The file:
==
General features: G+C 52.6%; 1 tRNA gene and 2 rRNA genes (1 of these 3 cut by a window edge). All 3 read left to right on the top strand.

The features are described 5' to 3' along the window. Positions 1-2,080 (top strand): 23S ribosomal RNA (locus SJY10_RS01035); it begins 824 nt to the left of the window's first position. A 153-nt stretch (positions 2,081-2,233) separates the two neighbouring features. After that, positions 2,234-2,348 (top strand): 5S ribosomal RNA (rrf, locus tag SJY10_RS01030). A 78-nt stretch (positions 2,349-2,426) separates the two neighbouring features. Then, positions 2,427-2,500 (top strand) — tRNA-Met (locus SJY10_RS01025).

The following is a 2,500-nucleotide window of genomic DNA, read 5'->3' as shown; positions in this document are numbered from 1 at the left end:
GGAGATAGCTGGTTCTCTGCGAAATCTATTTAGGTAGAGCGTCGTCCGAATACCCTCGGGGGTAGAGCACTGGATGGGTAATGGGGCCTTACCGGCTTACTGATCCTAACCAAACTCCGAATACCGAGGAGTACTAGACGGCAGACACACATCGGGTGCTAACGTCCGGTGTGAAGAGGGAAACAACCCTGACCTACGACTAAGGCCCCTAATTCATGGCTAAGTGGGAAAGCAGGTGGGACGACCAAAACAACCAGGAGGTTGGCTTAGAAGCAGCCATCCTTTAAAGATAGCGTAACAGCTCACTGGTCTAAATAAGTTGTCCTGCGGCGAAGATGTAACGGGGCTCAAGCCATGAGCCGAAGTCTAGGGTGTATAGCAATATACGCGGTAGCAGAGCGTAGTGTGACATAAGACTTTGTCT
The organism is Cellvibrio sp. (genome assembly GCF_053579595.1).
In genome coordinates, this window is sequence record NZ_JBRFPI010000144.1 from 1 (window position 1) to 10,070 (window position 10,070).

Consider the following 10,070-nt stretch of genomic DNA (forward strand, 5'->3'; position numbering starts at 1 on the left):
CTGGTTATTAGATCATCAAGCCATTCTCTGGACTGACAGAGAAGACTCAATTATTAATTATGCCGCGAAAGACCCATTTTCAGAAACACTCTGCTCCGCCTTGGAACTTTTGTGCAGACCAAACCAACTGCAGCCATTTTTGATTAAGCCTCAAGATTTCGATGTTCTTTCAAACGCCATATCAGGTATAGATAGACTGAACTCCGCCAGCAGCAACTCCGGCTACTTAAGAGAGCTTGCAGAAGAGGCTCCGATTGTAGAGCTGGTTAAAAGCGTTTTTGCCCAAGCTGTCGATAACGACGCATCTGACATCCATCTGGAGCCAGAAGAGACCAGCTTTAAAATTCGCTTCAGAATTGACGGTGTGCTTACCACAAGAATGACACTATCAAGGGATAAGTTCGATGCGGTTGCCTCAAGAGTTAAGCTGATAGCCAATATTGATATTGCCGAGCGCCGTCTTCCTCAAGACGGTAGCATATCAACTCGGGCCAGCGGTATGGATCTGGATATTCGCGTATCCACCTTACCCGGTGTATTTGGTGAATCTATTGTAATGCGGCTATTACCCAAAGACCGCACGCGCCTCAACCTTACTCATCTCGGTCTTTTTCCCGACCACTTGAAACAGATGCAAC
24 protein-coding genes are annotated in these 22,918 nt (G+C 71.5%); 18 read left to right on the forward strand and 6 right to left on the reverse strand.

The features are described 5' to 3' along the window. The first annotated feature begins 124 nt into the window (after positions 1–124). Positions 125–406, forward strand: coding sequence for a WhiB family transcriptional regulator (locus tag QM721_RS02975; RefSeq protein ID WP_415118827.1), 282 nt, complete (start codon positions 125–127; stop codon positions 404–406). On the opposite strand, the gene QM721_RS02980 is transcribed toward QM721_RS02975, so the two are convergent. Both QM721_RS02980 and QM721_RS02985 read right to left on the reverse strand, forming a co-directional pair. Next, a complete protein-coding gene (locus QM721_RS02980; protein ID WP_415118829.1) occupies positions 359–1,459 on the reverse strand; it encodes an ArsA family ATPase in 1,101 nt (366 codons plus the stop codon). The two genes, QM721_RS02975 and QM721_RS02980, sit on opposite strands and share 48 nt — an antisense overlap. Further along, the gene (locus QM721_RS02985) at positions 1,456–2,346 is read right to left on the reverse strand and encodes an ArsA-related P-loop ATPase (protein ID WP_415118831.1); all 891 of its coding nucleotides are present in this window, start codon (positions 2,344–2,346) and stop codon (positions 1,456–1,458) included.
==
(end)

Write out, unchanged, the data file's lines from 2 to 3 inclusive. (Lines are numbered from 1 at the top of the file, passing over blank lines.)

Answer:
The features are described 5' to 3' along the window. Positions 1-2,080 (top strand): 23S ribosomal RNA (locus SJY10_RS01035); it begins 824 nt to the left of the window's first position. A 153-nt stretch (positions 2,081-2,233) separates the two neighbouring features. After that, positions 2,234-2,348 (top strand): 5S ribosomal RNA (rrf, locus tag SJY10_RS01030). A 78-nt stretch (positions 2,349-2,426) separates the two neighbouring features. Then, positions 2,427-2,500 (top strand) — tRNA-Met (locus SJY10_RS01025).

The following is a 2,500-nucleotide window of genomic DNA, read 5'->3' as shown; positions in this document are numbered from 1 at the left end: